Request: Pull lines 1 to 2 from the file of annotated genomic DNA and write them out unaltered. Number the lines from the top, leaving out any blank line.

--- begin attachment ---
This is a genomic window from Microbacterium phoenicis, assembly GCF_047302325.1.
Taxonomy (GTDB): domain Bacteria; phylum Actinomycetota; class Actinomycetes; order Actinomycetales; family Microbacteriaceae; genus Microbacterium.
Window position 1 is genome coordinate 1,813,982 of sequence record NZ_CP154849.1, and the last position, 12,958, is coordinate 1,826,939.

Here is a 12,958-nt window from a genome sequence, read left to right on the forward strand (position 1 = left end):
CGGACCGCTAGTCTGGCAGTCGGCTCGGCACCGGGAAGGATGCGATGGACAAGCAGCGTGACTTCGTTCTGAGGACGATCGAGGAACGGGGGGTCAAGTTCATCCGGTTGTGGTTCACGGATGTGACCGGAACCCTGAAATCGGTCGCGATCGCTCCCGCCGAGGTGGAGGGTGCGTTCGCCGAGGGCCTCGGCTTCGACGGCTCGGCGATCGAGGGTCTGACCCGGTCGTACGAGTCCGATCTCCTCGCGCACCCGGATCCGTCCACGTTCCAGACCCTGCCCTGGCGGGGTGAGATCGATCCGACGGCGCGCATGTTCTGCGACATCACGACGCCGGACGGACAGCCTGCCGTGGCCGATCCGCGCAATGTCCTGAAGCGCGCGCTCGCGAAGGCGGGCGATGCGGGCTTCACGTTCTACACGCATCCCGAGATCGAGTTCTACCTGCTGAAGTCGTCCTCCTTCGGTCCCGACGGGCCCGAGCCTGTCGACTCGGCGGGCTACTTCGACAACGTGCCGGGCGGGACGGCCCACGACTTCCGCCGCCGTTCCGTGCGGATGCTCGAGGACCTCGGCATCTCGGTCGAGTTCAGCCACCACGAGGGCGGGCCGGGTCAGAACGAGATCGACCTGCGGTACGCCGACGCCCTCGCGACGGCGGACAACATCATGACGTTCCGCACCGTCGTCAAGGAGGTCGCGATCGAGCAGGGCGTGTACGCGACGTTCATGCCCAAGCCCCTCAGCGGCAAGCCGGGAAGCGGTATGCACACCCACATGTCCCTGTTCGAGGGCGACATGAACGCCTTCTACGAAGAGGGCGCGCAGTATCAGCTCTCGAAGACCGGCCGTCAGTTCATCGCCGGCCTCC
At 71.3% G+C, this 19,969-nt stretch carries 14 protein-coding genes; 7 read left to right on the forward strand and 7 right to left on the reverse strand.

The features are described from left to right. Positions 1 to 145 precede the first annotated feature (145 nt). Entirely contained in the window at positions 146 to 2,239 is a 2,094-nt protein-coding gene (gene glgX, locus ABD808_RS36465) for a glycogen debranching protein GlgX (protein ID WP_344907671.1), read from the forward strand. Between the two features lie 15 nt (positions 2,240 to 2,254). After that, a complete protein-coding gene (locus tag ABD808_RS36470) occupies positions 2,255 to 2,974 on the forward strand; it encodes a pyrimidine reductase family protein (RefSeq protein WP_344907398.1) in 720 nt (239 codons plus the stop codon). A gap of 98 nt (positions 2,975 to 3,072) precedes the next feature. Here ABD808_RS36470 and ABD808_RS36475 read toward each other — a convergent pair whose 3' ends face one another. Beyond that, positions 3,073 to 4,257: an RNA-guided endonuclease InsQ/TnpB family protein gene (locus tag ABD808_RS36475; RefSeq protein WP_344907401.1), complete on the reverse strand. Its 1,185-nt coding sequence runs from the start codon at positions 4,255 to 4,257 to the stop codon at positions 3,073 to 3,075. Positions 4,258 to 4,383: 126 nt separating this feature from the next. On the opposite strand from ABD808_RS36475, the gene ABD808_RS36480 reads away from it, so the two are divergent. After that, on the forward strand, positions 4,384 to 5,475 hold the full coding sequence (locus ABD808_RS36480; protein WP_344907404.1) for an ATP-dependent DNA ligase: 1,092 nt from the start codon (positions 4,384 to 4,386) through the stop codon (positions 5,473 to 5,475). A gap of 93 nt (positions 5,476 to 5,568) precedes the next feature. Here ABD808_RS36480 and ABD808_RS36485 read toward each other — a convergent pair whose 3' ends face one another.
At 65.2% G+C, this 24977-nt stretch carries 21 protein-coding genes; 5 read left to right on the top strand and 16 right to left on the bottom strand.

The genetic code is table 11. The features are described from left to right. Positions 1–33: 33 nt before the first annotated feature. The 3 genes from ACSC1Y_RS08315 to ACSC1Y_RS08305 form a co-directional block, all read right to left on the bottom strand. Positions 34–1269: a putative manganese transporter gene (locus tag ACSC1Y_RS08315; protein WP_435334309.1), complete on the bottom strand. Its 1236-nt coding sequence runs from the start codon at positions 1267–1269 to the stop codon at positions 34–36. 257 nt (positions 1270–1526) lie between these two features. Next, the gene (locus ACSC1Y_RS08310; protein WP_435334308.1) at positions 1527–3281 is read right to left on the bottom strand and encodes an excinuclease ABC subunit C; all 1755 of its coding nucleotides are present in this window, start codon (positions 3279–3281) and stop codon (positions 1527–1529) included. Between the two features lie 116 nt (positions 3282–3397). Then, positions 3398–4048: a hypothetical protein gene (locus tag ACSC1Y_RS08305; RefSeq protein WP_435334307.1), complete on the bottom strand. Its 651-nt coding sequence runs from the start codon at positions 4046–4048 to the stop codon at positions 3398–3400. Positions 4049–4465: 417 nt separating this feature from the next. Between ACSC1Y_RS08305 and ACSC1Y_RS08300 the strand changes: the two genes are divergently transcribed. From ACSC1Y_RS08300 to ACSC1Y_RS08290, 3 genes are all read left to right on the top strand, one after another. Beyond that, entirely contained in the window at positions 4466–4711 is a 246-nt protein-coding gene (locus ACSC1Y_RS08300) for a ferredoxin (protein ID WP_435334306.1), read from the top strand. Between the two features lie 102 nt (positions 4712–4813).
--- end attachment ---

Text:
This is a genomic window from Microbacterium phoenicis, assembly GCF_047302325.1.
Taxonomy (GTDB): domain Bacteria; phylum Actinomycetota; class Actinomycetes; order Actinomycetales; family Microbacteriaceae; genus Microbacterium.